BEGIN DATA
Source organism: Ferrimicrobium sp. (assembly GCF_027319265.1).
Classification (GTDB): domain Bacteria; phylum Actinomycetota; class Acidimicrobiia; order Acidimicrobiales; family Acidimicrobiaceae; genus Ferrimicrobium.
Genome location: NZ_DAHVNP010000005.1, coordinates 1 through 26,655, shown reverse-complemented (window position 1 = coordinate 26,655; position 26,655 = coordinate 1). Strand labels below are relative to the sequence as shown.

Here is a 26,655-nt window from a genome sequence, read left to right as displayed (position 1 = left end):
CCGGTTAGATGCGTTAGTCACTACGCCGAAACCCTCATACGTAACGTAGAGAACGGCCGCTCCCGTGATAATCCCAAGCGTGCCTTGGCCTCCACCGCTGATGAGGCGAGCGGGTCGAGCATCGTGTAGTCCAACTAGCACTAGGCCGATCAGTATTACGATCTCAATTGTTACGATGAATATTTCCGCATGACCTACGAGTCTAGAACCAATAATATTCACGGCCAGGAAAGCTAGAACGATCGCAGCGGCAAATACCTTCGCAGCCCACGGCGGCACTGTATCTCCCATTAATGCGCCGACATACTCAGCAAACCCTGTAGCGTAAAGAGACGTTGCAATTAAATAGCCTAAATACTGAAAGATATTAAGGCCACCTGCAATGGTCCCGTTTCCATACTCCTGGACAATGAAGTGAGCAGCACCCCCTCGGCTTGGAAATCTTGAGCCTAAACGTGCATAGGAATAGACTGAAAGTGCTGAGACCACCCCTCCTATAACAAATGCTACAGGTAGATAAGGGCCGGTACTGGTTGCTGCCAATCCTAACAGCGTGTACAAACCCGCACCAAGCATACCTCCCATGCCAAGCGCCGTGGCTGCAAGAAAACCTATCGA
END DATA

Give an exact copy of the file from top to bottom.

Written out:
Source organism: Ferrimicrobium sp. (assembly GCF_027319265.1).
Classification (GTDB): domain Bacteria; phylum Actinomycetota; class Acidimicrobiia; order Acidimicrobiales; family Acidimicrobiaceae; genus Ferrimicrobium.
Genome location: NZ_DAHVNP010000005.1, coordinates 1 through 26,655, shown reverse-complemented (window position 1 = coordinate 26,655; position 26,655 = coordinate 1). Strand labels below are relative to the sequence as shown.

Here is a 26,655-nt window from a genome sequence, read left to right as displayed (position 1 = left end):
CCGGTTAGATGCGTTAGTCACTACGCCGAAACCCTCATACGTAACGTAGAGAACGGCCGCTCCCGTGATAATCCCAAGCGTGCCTTGGCCTCCACCGCTGATGAGGCGAGCGGGTCGAGCATCGTGTAGTCCAACTAGCACTAGGCCGATCAGTATTACGATCTCAATTGTTACGATGAATATTTCCGCATGACCTACGAGTCTAGAACCAATAATATTCACGGCCAGGAAAGCTAGAACGATCGCAGCGGCAAATACCTTCGCAGCCCACGGCGGCACTGTATCTCCCATTAATGCGCCGACATACTCAGCAAACCCTGTAGCGTAAAGAGACGTTGCAATTAAATAGCCTAAATACTGAAAGATATTAAGGCCACCTGCAATGGTCCCGTTTCCATACTCCTGGACAATGAAGTGAGCAGCACCCCCTCGGCTTGGAAATCTTGAGCCTAAACGTGCATAGGAATAGACTGAAAGTGCTGAGACCACCCCTCCTATAACAAATGCTACAGGTAGATAAGGGCCGGTACTGGTTGCTGCCAATCCTAACAGCGTGTACAAACCCGCACCAAGCATACCTCCCATGCCAAGCGCCGTGGCTGCAAGAAAACCTATCGA